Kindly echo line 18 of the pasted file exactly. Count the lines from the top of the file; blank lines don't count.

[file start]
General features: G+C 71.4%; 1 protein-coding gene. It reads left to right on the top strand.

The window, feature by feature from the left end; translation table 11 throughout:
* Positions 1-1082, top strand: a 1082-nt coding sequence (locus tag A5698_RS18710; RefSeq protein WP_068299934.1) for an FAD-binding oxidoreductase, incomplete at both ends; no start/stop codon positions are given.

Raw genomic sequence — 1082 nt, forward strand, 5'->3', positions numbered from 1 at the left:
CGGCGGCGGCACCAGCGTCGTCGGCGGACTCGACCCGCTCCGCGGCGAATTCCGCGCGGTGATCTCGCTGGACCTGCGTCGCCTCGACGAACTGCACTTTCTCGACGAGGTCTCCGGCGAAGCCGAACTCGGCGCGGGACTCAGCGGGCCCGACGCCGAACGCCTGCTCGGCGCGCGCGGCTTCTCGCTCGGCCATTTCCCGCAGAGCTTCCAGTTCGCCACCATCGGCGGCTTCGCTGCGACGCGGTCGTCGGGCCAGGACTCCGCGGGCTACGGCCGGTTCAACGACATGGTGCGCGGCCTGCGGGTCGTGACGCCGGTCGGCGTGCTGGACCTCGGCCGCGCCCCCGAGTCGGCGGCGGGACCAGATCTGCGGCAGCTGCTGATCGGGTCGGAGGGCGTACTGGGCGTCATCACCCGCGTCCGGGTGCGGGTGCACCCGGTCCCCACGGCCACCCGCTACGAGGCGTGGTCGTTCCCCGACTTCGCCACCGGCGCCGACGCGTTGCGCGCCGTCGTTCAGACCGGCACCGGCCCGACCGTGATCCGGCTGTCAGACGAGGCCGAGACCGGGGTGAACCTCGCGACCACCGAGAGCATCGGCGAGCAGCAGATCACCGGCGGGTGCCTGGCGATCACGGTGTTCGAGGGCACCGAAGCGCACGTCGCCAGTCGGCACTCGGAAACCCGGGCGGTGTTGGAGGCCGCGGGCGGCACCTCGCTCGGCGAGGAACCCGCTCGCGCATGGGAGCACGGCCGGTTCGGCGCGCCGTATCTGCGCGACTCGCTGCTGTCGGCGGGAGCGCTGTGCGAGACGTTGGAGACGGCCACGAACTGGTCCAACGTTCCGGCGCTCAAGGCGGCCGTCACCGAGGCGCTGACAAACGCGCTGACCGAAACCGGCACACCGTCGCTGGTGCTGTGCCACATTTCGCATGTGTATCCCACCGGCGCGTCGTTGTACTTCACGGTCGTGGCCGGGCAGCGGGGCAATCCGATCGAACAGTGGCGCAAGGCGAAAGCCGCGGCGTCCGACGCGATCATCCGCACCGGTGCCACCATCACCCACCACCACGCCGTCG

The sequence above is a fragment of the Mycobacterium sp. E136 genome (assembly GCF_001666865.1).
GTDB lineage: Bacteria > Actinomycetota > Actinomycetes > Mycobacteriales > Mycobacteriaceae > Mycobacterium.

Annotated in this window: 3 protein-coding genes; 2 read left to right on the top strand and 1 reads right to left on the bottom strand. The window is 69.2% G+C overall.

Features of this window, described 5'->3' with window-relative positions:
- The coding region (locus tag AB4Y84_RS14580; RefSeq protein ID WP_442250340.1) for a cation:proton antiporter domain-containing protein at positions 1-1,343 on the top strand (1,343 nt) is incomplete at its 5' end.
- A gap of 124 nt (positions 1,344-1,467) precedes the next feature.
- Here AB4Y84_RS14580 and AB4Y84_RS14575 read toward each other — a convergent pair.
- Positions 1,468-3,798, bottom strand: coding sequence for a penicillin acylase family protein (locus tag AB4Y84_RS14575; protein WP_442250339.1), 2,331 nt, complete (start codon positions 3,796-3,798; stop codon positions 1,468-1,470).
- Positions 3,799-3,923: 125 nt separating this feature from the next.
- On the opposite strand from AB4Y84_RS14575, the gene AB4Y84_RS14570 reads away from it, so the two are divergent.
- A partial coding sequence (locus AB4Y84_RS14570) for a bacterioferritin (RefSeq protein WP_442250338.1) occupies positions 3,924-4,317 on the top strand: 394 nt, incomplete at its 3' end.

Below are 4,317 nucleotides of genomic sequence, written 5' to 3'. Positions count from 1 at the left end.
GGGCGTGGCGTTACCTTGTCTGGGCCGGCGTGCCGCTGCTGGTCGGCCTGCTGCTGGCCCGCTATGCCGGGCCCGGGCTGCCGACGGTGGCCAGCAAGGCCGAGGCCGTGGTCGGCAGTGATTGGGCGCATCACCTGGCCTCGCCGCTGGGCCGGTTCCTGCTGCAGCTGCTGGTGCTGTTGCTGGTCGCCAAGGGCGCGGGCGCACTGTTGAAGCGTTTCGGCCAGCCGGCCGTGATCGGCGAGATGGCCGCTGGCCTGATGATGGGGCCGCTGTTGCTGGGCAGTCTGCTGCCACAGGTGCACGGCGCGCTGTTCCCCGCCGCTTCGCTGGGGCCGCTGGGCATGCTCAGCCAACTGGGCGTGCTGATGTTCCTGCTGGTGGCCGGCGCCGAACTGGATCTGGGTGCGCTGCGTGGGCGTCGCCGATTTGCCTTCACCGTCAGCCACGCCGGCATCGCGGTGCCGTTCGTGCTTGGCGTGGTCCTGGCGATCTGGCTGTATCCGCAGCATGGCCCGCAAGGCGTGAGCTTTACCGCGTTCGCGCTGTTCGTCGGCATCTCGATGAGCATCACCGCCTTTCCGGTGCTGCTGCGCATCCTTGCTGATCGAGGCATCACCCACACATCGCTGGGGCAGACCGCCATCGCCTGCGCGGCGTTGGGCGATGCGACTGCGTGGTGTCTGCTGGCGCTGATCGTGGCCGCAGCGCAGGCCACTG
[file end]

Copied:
GGGCGTGGCGTTACCTTGTCTGGGCCGGCGTGCCGCTGCTGGTCGGCCTGCTGCTGGCCCGCTATGCCGGGCCCGGGCTGCCGACGGTGGCCAGCAAGGCCGAGGCCGTGGTCGGCAGTGATTGGGCGCATCACCTGGCCTCGCCGCTGGGCCGGTTCCTGCTGCAGCTGCTGGTGCTGTTGCTGGTCGCCAAGGGCGCGGGCGCACTGTTGAAGCGTTTCGGCCAGCCGGCCGTGATCGGCGAGATGGCCGCTGGCCTGATGATGGGGCCGCTGTTGCTGGGCAGTCTGCTGCCACAGGTGCACGGCGCGCTGTTCCCCGCCGCTTCGCTGGGGCCGCTGGGCATGCTCAGCCAACTGGGCGTGCTGATGTTCCTGCTGGTGGCCGGCGCCGAACTGGATCTGGGTGCGCTGCGTGGGCGTCGCCGATTTGCCTTCACCGTCAGCCACGCCGGCATCGCGGTGCCGTTCGTGCTTGGCGTGGTCCTGGCGATCTGGCTGTATCCGCAGCATGGCCCGCAAGGCGTGAGCTTTACCGCGTTCGCGCTGTTCGTCGGCATCTCGATGAGCATCACCGCCTTTCCGGTGCTGCTGCGCATCCTTGCTGATCGAGGCATCACCCACACATCGCTGGGGCAGACCGCCATCGCCTGCGCGGCGTTGGGCGATGCGACTGCGTGGTGTCTGCTGGCGCTGATCGTGGCCGCAGCGCAGGCCACTG